The dichotomy of reading is much like the daily work undertaken in the archives. Reading, like research, can feel private, almost sacrosanct, something to escape to; on the other hand, there is a great draw to share the stories and information one discovers, seek commentary and comparison, enlighten someone’s thought process. As archivists, it is our job to assist researchers on their paths to discovery. Often times this direction and assistance leads us to insights as well. In fact, I have yet to assist a researcher along their path of inquiry without further developing my own along the way.

This was very much the case last week while I was scouring our collections for autumnal ephemera to add color to our Facebook followers’ harvest season. In my seasonally focused search I was delighted to come across Cranbrook’s very own ghost story—Cranbrook Boasts a Ghost; or, The Skeptics Tale, by Henry Scripps Booth (Thistle, as he was commonly known). I was intrigued and excited — what a timely discovery, what with Halloween just around the corner! And while I was enticed by the mystery, and enjoyed reading the descriptions of the vaulted spaces of St. Dunstan’s chapel [editor’s note: St. Dunstan’s is at Christ Church Cranbrook] filled with apparitions (a place I was lucky enough to tour, and you can too!) The Skeptics Tale, more importantly, reiterated an intrinsic truth about Cranbrook – that it is a space imagined and created by many minds and hands.

Christ Church Cranbrook, from "Highlights of Detroit". Cut by Eugene Reeber, Jefferson Intermediate School, 1932.

Christ Church Cranbrook, from “Highlights of Detroit”. Cut by Eugene Reeber, Jefferson Intermediate School, 1932.

Throughout the tale, I gained a sense of workmanship and craft, two features indicative of most spaces on Cranbrook’s sprawling campus. The characters in the tale pined over the construction of the brilliant structure, venerating its beauty as a testament to their commitment to their craft. It is, however, only near the end of the short story where I began to feel (if not see) the intentions of individuals who worked throughout the years to craft Cranbrook into the sprawling idyllic landscape of natural and man-made elements we know today.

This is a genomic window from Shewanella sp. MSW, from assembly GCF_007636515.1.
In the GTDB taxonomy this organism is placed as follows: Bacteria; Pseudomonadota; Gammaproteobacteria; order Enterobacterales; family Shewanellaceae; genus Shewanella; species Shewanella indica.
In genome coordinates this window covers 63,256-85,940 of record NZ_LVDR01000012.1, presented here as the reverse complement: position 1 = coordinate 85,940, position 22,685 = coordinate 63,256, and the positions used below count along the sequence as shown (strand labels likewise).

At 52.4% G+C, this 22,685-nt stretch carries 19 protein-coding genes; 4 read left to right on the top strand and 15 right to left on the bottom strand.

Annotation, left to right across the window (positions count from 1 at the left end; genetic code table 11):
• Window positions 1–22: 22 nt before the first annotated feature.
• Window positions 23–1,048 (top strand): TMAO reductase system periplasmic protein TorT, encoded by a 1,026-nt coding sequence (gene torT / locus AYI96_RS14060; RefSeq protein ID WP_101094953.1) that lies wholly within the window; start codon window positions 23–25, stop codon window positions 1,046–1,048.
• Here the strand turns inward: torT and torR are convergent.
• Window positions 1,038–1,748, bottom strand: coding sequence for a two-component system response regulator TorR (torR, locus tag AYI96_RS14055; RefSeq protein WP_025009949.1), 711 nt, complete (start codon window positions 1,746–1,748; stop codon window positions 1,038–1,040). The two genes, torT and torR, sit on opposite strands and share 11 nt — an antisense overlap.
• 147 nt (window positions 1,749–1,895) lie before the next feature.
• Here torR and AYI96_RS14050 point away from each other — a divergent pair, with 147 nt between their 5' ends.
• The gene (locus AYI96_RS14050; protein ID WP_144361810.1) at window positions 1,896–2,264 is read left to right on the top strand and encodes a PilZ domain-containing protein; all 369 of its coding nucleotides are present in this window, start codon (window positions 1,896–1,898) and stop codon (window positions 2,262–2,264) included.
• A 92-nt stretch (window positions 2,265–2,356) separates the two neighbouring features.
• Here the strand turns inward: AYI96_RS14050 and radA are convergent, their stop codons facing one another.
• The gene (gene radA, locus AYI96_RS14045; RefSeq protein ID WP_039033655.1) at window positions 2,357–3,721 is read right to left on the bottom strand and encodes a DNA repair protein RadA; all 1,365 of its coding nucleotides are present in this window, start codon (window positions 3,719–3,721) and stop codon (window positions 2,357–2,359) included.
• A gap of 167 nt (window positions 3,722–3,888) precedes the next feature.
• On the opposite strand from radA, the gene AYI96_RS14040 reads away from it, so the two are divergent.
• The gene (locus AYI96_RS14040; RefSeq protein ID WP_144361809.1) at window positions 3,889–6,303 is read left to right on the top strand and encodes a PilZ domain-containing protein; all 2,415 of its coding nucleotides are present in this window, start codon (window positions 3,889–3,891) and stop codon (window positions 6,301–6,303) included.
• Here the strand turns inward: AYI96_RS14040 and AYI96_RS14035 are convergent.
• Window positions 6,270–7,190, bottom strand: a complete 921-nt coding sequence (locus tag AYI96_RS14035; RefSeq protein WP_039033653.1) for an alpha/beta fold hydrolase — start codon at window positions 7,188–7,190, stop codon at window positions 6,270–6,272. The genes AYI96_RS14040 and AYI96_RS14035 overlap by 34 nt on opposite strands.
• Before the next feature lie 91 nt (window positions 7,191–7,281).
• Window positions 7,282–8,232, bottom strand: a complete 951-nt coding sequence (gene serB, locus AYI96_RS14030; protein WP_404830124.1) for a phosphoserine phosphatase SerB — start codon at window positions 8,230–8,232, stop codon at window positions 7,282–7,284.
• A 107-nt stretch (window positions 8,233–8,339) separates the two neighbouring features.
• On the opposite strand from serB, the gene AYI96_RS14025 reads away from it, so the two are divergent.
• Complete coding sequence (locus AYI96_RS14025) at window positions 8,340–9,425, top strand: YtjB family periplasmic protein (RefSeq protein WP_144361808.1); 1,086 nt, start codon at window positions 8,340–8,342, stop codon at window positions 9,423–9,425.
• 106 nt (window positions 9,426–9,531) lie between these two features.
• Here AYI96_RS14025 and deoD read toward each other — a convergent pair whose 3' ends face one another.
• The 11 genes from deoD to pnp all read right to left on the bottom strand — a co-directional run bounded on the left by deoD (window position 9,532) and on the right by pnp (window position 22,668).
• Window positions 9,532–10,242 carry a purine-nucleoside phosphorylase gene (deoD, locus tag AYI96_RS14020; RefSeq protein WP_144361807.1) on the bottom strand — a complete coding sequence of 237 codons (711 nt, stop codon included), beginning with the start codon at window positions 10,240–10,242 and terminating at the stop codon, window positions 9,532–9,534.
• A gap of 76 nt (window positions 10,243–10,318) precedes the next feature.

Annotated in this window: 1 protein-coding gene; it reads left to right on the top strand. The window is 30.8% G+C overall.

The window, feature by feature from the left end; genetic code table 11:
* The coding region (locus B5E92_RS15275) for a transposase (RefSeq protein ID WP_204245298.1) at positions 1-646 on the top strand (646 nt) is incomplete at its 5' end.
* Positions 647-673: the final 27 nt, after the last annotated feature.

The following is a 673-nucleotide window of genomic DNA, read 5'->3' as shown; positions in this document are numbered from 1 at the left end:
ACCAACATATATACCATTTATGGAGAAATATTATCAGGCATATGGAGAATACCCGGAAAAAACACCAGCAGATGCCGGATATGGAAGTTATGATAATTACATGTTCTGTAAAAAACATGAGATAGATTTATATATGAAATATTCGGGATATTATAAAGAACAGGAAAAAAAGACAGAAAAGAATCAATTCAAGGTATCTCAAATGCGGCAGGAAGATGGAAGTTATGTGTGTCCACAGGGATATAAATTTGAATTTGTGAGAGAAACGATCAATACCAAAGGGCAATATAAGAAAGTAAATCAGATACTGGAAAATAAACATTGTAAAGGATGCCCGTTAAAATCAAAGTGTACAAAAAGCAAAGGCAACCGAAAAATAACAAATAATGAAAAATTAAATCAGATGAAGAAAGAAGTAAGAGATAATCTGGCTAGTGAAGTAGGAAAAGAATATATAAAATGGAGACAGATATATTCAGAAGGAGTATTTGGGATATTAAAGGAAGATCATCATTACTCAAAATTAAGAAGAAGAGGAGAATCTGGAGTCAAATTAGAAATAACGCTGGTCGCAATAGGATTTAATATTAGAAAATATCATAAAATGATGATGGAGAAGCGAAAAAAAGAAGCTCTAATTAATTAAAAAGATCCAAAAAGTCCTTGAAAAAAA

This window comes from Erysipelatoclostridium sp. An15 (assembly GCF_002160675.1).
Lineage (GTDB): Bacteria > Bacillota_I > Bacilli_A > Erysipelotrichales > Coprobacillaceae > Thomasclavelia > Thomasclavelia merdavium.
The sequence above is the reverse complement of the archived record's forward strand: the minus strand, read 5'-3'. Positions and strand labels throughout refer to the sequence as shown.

“He discovered familiar faces in that strange assembly—faces of men who had lived and worked at Cranbrook. There before him was Tony by the column which bears his name; Mike Vettraino; Henry Booth, the coppersmith; his distinguished-looking father with the sideburns who brought the craftsman’s tradition from the ancient Cranbrook to this continent. There in the fourth chair of the fifth row: Milles, famed for his sculpture; a row or two behind, Saarinen, famed for his buildings; and nearby, Kirk, the silversmith.”

Though only apparitions in The Skeptics Tale, these individuals’ real accomplishments and contributions to Cranbrook, along with those of countless other influential men, women, and students, can be discovered through our collections. In the spirit of the season, we invite you to journey into our crypt and discover some of their stories yourself.

Belinda Krencicki, Associate Archivist